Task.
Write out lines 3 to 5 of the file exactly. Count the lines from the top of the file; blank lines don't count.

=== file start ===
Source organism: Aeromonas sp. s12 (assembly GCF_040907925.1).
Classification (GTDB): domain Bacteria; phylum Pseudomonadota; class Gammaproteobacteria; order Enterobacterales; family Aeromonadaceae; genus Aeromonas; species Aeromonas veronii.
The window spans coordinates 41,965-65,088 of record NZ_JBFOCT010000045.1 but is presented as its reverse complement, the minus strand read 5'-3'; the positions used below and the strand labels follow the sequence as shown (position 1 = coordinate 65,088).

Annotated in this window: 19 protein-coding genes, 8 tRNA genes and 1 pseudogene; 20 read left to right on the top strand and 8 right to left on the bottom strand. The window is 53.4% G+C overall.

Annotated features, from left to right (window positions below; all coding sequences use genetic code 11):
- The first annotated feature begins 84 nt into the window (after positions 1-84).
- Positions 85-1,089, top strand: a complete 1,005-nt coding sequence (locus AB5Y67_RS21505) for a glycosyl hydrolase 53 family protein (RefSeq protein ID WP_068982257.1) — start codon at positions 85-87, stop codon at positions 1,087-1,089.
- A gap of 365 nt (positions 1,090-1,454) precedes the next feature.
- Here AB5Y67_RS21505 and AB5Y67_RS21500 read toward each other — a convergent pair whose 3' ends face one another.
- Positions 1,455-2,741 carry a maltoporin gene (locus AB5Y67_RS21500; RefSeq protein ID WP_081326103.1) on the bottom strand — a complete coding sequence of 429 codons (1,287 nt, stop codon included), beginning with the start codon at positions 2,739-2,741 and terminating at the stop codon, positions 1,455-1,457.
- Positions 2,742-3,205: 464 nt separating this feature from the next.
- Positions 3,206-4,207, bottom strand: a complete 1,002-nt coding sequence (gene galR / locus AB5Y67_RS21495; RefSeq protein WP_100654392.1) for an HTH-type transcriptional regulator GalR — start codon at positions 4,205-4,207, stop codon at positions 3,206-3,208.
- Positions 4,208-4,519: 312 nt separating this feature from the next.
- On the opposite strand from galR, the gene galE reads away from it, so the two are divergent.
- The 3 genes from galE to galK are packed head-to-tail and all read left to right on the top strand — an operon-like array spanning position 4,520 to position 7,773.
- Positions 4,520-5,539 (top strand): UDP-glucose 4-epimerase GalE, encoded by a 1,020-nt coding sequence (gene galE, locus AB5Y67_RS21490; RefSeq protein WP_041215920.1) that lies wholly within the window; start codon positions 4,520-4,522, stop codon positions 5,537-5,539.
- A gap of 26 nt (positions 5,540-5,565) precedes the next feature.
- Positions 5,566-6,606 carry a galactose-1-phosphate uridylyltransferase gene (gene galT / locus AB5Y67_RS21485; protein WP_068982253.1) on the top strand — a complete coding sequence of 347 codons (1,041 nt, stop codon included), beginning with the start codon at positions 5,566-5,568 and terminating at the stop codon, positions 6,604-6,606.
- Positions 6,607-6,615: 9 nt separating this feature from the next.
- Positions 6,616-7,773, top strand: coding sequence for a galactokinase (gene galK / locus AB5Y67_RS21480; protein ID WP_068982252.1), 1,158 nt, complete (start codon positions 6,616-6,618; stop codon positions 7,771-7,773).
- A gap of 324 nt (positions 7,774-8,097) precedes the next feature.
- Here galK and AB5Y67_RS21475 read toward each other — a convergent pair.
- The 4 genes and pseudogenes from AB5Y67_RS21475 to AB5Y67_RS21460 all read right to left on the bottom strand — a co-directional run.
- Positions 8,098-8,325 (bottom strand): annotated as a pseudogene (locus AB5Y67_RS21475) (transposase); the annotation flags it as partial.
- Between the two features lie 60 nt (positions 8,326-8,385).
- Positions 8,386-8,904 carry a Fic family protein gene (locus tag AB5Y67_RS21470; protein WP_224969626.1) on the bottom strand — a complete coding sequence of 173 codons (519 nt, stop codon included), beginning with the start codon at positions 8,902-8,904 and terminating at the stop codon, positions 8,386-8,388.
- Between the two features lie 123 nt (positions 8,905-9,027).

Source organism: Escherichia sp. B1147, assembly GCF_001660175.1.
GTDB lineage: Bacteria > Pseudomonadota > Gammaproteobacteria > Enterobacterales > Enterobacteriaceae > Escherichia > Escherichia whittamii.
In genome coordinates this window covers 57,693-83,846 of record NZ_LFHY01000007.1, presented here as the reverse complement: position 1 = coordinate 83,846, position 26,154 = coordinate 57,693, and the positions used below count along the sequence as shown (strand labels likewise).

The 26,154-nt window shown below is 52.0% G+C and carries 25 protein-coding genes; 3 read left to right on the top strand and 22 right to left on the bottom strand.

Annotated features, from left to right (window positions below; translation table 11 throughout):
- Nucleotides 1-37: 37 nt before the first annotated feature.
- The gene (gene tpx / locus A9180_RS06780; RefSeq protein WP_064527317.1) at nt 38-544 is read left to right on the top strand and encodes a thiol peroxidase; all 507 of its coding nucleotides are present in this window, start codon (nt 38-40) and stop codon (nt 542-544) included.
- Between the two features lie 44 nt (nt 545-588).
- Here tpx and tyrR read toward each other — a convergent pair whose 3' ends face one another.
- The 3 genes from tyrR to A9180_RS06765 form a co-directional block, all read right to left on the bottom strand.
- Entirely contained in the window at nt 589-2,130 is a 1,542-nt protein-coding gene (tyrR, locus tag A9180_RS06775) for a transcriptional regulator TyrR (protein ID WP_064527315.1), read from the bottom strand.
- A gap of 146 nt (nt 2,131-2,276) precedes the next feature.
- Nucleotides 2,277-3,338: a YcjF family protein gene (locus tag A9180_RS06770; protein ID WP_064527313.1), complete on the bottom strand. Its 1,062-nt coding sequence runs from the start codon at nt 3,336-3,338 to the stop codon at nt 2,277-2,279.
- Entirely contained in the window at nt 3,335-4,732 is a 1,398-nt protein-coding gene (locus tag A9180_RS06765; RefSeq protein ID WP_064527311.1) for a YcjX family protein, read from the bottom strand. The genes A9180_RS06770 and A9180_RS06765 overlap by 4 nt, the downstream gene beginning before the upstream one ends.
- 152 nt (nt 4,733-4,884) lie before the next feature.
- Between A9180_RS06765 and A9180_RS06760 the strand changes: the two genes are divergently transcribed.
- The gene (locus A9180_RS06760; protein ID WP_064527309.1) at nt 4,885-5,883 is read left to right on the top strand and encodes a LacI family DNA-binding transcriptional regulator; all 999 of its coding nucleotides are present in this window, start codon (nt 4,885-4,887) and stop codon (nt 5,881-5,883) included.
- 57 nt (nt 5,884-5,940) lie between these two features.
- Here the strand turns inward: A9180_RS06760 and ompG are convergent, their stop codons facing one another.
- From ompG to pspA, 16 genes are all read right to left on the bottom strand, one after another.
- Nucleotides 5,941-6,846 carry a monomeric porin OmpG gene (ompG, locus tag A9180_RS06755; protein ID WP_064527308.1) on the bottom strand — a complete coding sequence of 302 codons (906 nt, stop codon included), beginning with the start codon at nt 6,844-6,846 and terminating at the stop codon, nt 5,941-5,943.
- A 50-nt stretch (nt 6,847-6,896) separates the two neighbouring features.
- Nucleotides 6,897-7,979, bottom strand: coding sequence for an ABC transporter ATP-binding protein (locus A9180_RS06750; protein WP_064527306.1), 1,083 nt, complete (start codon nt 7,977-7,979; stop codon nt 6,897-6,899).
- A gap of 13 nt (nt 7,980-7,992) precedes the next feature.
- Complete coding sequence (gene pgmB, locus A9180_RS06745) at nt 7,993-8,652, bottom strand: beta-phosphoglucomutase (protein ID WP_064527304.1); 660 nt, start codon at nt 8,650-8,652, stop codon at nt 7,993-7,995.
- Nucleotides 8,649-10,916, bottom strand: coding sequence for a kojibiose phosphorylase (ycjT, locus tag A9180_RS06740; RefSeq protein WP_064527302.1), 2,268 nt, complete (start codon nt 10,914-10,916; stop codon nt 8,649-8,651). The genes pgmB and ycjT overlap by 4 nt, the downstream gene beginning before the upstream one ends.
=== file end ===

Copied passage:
The window spans coordinates 41,965-65,088 of record NZ_JBFOCT010000045.1 but is presented as its reverse complement, the minus strand read 5'-3'; the positions used below and the strand labels follow the sequence as shown (position 1 = coordinate 65,088).

Annotated in this window: 19 protein-coding genes, 8 tRNA genes and 1 pseudogene; 20 read left to right on the top strand and 8 right to left on the bottom strand. The window is 53.4% G+C overall.

Annotated features, from left to right (window positions below; all coding sequences use genetic code 11):